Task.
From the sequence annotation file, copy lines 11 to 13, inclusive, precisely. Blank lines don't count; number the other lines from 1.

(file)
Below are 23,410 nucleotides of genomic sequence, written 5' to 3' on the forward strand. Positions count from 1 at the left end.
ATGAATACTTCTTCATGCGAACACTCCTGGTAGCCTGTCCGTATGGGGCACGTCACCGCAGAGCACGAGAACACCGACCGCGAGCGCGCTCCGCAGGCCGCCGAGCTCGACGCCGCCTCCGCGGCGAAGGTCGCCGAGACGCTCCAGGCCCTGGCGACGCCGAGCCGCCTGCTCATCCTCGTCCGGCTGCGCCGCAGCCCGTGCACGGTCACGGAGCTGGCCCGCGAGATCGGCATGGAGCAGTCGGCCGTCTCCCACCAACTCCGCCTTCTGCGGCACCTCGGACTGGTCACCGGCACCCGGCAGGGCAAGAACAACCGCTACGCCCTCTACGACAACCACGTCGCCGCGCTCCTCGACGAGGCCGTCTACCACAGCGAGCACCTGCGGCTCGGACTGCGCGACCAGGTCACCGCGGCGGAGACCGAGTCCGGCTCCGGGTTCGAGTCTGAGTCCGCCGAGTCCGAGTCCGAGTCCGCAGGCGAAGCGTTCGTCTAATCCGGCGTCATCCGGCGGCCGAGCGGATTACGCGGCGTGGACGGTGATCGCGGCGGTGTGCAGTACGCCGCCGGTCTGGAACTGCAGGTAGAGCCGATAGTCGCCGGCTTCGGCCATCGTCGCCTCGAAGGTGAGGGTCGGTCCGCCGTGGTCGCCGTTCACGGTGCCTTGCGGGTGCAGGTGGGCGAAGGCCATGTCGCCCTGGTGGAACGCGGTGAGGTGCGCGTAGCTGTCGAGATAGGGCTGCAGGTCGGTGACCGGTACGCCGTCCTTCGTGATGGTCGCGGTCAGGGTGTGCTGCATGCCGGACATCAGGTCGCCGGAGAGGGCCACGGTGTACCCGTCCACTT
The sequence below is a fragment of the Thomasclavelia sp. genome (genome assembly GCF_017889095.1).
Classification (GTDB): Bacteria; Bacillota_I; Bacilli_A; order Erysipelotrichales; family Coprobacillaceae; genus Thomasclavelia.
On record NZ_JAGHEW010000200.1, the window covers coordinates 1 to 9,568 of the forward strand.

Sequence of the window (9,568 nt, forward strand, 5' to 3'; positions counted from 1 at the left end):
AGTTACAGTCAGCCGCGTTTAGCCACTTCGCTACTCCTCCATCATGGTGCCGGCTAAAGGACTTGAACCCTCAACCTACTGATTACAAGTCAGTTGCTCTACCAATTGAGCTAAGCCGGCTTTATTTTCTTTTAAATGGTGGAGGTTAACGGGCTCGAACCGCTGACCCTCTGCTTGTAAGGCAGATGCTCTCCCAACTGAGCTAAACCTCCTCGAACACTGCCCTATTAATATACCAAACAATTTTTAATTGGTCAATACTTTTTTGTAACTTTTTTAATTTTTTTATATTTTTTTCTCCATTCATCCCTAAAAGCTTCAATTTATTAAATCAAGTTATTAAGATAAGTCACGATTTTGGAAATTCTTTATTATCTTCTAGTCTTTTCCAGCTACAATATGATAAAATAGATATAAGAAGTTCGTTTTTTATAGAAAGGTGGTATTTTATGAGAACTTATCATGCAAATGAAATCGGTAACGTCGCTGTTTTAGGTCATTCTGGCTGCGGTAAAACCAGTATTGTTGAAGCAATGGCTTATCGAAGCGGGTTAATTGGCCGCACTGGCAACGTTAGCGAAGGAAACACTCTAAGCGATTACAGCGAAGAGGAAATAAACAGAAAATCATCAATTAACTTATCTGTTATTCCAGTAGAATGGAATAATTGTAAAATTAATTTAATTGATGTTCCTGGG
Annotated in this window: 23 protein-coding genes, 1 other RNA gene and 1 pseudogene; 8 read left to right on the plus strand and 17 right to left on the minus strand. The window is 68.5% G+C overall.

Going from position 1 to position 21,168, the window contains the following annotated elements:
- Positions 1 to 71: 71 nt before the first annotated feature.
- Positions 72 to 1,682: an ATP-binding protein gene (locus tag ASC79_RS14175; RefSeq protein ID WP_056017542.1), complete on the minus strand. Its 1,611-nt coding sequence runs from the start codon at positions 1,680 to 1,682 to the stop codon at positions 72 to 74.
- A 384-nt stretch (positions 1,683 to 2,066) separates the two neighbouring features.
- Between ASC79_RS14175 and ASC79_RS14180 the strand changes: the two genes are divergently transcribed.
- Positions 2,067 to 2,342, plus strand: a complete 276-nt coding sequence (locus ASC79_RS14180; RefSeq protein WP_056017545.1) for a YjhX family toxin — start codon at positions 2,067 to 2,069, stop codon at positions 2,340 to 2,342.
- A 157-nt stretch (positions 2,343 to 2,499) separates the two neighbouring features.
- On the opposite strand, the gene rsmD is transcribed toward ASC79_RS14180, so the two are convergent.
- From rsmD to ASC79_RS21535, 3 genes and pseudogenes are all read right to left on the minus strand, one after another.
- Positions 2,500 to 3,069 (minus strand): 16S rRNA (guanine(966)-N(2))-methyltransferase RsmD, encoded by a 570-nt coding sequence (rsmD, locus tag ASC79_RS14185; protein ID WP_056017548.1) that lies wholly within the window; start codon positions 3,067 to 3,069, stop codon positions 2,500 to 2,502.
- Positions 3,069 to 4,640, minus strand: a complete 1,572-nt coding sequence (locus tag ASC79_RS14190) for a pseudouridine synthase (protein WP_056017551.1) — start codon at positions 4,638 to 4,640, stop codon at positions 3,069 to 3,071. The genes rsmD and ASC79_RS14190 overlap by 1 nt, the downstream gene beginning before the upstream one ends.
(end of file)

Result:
- Positions 72 to 1,682: an ATP-binding protein gene (locus tag ASC79_RS14175; RefSeq protein ID WP_056017542.1), complete on the minus strand. Its 1,611-nt coding sequence runs from the start codon at positions 1,680 to 1,682 to the stop codon at positions 72 to 74.
- A 384-nt stretch (positions 1,683 to 2,066) separates the two neighbouring features.
- Between ASC79_RS14175 and ASC79_RS14180 the strand changes: the two genes are divergently transcribed.